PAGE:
The seven-year vet reunites with Jay Gruden on the Jaguars. Before this, he had spent each of his professional seasons with Washington. Gruden is no stranger to using a pass-catching back in his offense, and that dates back to his offensive coordinator days with the Bengals. He’s utilized Giovani Bernard, Roy Helu, and Thompson as receiving weapons in his offenses. There should be an opportunity for Thompson to carve out a role as a receiving complement to Leonard Fournette in Jacksonville’s offense.
Fournette saw his most extensive usage as a receiver last year with 100 targets, 76 receptions, and 522 receiving yards. However, he flopped from an efficiency standpoint. Out of 35 running backs targeted at least 40 times, Fournette’s 5.22 yards per target ranked 29th, according to Pro-Football-Reference’s Play Index Tool. Additionally, out of 50 running backs targeted at least 25 times, Fournette ranked 42nd in Defense-adjusted Value Over Average (DVOA), per Football Outsiders. Comparatively, Thompson ranked 12th in yards per target (6.52) and 26th in DVOA.
Further, we’ve seen Thompson perform at a higher level in the passing game recently. In 2017, Thompson finished first out of 31 backs targeted at least 40 times with 9.44 yards per target, and he ranked first out of 62 backs targeted at least 25 times in DVOA. The oft-injured back missed six games during his ceiling campaign in 2017, missed six more games in 2018, and missed five games last year.
It’s possible — if not probable — that his 2017 ceiling is out of reach, but building on last year’s work is within his range of outcomes. Thompson’s an unspectacular-but-useful RB6 or RB7 in best-ball formats like RT Sports and BestBall10’s, as both of them use PPR scoring, and he’s a good option for gamers who swing for the fences at running back early in drafts.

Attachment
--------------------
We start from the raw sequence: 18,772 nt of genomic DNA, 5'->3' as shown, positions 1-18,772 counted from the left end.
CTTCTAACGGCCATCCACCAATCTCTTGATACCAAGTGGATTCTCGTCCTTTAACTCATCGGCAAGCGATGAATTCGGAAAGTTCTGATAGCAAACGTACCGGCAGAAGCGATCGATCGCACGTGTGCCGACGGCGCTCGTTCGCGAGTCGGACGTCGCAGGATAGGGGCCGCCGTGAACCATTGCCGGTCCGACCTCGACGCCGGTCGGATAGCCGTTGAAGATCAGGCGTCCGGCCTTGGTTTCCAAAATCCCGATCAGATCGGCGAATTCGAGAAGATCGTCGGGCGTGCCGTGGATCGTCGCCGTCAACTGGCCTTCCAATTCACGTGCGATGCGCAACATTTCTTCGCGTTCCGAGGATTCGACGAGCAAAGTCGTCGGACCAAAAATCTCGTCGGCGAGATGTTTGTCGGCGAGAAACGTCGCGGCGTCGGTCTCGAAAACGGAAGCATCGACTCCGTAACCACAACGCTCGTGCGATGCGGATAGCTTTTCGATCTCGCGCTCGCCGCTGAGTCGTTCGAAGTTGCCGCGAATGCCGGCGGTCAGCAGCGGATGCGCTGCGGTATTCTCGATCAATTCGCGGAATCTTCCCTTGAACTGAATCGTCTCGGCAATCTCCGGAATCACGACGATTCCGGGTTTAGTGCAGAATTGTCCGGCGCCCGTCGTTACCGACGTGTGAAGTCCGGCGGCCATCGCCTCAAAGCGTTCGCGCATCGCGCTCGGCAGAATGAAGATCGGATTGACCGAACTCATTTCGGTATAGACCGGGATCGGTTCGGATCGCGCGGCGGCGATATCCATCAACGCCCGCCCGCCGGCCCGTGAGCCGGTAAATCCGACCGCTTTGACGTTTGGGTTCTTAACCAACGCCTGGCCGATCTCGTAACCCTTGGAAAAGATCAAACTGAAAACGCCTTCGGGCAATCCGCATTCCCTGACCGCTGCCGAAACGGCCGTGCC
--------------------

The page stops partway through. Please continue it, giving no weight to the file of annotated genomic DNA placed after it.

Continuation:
Jerick McKinnon (RB – SF): ADP — 242.5, RB74
McKinnon last played in a meaningful football game back in the 2017 playoffs with the Vikings. He hasn’t played a single regular season or postseason snap for the 49ers since he signed a lucrative four-year deal before the 2018 season. There is cautious optimism regarding McKinnon’s return this year after he lost his 2018 and 2019 seasons to an ACL injury. Further, there’s even the age-old “best shape of his life” buzz around McKinnon. While stories of a player being in the best shape of their life should always be taken with a grain of salt, it’s promising that McKinnon’s rehab hasn’t hit any snags.
He still has hurdles to clear to demonstrate that he’s healthy enough to play in games, but that’s baked into his cost as basically a last-round pick in 20-round best ball drafts. A healthy McKinnon would add a receiving element to San Francisco’s backfield that Raheem Mostert and Tevin Coleman haven’t brought to the table. That alone should help him carve out some role in the backfield.
It’s easy to dream on more, though. Before his ACL surgery, McKinnon was a 100th-percentile SPARQ athlete with eye-popping measurables across the board, as you can see on his PlayerProfiler page. There’s also the Kyle Shanahan factor. In 12 years as an offensive coordinator (nine years) or head coach (three years), his offenses have finished in the top five in rushing yards four times (fifth in 2013 and 2016, second in 2019, and first in 2012).
The uncertainty about McKinnon’s health — and what he’ll look like in his return — make his floor legitimately zero. That said, his upside makes him a tantalizing RB6 or RB7 target. In a vacuum, I’d select Evans first out of the three running back dart throws that I’ve suggested, followed by McKinnon and, later, Thompson.